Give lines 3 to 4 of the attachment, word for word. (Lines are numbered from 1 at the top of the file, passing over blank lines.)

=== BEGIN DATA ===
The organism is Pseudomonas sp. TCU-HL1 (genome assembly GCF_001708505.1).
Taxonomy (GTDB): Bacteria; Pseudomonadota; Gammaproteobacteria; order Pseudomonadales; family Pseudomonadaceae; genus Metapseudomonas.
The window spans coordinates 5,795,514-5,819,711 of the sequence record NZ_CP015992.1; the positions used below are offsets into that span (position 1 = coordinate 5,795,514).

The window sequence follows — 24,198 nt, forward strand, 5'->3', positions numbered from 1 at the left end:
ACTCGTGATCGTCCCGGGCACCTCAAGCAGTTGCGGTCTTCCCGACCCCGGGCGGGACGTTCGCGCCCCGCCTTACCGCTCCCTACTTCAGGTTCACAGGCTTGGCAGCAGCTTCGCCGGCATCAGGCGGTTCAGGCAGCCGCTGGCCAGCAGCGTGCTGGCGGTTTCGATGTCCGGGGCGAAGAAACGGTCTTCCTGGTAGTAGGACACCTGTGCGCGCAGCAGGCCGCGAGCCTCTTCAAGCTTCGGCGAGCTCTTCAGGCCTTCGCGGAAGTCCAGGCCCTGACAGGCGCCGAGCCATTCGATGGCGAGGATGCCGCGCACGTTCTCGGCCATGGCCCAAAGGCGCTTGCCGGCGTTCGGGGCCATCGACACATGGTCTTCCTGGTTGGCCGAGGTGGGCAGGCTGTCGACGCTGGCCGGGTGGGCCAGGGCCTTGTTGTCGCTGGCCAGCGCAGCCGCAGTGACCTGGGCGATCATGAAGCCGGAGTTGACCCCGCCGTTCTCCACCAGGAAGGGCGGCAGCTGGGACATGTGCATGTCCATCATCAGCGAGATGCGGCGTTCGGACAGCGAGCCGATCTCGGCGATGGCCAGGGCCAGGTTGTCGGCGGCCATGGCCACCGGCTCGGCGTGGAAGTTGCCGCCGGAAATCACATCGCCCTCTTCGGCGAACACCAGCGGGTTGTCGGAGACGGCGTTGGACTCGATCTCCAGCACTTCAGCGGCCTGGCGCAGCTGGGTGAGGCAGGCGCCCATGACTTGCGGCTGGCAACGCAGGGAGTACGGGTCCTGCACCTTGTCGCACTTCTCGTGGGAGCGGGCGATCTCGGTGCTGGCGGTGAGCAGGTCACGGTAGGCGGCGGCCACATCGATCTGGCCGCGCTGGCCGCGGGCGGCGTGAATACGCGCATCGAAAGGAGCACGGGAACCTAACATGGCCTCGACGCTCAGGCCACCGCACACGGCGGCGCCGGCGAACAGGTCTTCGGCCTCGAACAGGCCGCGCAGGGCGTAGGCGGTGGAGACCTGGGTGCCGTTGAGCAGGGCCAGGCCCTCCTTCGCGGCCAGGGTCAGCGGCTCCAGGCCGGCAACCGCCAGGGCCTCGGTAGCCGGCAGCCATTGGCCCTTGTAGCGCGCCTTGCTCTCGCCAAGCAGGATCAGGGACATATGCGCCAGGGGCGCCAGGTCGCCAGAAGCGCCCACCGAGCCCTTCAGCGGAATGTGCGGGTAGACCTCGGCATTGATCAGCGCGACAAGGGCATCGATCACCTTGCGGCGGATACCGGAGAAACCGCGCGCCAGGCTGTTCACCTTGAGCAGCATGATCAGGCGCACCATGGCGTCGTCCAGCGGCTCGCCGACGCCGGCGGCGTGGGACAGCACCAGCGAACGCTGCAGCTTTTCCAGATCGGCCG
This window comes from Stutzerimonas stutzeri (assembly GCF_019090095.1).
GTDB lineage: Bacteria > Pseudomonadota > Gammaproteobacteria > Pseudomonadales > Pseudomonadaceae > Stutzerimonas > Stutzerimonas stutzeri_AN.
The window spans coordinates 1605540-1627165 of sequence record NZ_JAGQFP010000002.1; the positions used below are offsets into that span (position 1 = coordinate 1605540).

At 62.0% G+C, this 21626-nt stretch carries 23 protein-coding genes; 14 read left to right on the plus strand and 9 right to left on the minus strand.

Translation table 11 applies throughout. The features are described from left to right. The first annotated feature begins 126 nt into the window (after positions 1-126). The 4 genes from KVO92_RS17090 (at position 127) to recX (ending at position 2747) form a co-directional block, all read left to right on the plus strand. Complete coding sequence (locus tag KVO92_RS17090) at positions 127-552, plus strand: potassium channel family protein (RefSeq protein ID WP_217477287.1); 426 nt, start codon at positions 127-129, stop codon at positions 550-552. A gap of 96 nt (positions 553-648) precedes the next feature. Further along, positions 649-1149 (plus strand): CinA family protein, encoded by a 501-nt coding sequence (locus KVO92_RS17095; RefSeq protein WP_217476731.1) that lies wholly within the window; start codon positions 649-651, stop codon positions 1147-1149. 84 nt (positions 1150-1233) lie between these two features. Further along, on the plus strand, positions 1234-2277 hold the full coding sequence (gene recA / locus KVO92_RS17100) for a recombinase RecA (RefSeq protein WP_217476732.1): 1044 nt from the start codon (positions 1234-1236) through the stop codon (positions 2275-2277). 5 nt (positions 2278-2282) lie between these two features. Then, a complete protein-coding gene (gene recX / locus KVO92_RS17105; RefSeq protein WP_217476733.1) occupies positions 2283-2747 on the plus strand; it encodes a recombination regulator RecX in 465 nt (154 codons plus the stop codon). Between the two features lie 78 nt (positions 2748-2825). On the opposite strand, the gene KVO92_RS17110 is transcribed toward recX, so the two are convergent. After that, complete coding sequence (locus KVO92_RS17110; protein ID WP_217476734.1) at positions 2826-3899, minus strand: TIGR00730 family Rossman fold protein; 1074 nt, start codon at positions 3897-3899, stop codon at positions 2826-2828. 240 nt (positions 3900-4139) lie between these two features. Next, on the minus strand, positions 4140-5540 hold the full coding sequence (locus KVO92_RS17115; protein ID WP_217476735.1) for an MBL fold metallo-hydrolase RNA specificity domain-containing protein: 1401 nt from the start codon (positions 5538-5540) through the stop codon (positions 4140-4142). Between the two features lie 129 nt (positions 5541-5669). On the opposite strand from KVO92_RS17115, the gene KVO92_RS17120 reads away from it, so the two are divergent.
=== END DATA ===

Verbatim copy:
The window spans coordinates 5,795,514-5,819,711 of the sequence record NZ_CP015992.1; the positions used below are offsets into that span (position 1 = coordinate 5,795,514).

The window sequence follows — 24,198 nt, forward strand, 5'->3', positions numbered from 1 at the left end: